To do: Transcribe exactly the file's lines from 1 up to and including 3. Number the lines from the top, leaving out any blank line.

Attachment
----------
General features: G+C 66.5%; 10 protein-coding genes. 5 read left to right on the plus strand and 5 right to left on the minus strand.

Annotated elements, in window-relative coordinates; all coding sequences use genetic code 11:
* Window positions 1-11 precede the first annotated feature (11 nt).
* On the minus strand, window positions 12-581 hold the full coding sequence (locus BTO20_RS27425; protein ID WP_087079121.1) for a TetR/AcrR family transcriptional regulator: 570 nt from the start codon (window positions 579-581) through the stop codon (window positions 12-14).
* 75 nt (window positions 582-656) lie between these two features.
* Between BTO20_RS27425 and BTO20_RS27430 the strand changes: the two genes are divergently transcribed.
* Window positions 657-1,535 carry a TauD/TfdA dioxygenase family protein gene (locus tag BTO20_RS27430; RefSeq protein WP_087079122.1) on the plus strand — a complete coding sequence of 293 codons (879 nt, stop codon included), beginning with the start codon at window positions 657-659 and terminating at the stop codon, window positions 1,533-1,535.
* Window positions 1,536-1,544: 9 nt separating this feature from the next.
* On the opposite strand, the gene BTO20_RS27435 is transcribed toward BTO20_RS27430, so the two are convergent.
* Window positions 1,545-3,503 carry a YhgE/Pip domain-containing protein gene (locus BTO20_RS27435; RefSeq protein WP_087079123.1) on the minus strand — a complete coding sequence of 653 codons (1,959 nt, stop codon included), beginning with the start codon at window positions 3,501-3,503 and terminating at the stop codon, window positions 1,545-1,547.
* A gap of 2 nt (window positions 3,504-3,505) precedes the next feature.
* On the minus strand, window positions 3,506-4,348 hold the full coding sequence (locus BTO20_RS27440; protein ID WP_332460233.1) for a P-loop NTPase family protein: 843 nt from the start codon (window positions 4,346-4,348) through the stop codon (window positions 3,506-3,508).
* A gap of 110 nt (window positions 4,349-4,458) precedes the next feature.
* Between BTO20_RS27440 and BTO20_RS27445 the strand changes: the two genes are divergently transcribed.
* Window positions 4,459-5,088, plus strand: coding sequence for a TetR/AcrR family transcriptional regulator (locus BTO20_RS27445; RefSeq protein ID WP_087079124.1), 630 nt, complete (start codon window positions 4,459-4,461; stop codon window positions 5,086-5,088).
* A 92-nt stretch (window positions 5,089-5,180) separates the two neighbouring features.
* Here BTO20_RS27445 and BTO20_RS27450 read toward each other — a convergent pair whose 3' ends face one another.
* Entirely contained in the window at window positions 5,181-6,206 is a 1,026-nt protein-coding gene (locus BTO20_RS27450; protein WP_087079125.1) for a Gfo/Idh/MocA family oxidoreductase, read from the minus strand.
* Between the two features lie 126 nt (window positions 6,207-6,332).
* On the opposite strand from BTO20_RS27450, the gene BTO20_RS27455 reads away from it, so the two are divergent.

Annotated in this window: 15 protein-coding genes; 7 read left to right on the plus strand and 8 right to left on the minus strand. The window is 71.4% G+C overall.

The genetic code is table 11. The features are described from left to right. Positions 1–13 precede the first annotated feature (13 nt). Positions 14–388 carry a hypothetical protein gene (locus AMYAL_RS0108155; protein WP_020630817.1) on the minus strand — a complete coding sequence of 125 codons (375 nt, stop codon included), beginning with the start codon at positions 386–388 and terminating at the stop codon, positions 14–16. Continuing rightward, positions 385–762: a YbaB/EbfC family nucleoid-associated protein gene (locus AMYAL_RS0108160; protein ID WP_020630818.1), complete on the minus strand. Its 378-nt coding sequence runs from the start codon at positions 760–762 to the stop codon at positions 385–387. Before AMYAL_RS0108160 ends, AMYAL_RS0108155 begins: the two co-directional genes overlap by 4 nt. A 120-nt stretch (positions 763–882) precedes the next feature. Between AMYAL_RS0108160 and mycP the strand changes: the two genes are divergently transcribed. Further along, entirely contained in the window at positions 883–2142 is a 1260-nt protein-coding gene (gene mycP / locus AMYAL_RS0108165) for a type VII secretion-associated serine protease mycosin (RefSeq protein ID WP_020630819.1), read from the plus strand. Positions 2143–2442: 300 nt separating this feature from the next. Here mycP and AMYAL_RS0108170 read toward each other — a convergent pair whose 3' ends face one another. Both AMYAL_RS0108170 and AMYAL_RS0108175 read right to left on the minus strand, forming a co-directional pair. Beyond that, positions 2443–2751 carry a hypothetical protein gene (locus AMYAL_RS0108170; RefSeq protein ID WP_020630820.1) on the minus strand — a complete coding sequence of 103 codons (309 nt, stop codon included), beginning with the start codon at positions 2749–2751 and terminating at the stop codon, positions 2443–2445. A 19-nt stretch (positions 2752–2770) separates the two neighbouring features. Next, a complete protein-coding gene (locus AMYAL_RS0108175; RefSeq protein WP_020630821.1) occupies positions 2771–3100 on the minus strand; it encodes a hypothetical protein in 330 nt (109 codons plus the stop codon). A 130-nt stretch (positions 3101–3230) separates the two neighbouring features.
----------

General features: G+C 66.5%; 10 protein-coding genes. 5 read left to right on the plus strand and 5 right to left on the minus strand.

Annotated elements, in window-relative coordinates; all coding sequences use genetic code 11:
* Window positions 1-11 precede the first annotated feature (11 nt).